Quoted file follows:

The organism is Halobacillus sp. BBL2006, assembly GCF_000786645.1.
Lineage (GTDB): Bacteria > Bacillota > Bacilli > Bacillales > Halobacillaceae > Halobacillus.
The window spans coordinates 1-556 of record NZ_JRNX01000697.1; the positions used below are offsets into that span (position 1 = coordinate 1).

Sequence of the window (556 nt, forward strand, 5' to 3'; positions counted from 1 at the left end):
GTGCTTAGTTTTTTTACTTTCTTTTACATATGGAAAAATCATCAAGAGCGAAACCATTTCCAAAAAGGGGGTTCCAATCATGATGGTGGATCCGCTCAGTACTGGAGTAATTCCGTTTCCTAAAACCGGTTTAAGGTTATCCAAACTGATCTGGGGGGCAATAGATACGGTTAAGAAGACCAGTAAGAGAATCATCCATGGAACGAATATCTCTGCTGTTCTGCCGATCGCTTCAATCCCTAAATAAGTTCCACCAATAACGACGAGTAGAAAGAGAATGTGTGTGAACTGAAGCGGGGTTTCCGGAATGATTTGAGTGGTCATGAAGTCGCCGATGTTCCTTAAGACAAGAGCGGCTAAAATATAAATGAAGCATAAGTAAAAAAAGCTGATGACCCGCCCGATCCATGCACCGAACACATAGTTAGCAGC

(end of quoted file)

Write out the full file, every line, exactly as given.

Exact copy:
The organism is Halobacillus sp. BBL2006, assembly GCF_000786645.1.
Lineage (GTDB): Bacteria > Bacillota > Bacilli > Bacillales > Halobacillaceae > Halobacillus.
The window spans coordinates 1-556 of record NZ_JRNX01000697.1; the positions used below are offsets into that span (position 1 = coordinate 1).

Sequence of the window (556 nt, forward strand, 5' to 3'; positions counted from 1 at the left end):
GTGCTTAGTTTTTTTACTTTCTTTTACATATGGAAAAATCATCAAGAGCGAAACCATTTCCAAAAAGGGGGTTCCAATCATGATGGTGGATCCGCTCAGTACTGGAGTAATTCCGTTTCCTAAAACCGGTTTAAGGTTATCCAAACTGATCTGGGGGGCAATAGATACGGTTAAGAAGACCAGTAAGAGAATCATCCATGGAACGAATATCTCTGCTGTTCTGCCGATCGCTTCAATCCCTAAATAAGTTCCACCAATAACGACGAGTAGAAAGAGAATGTGTGTGAACTGAAGCGGGGTTTCCGGAATGATTTGAGTGGTCATGAAGTCGCCGATGTTCCTTAAGACAAGAGCGGCTAAAATATAAATGAAGCATAAGTAAAAAAAGCTGATGACCCGCCCGATCCATGCACCGAACACATAGTTAGCAGC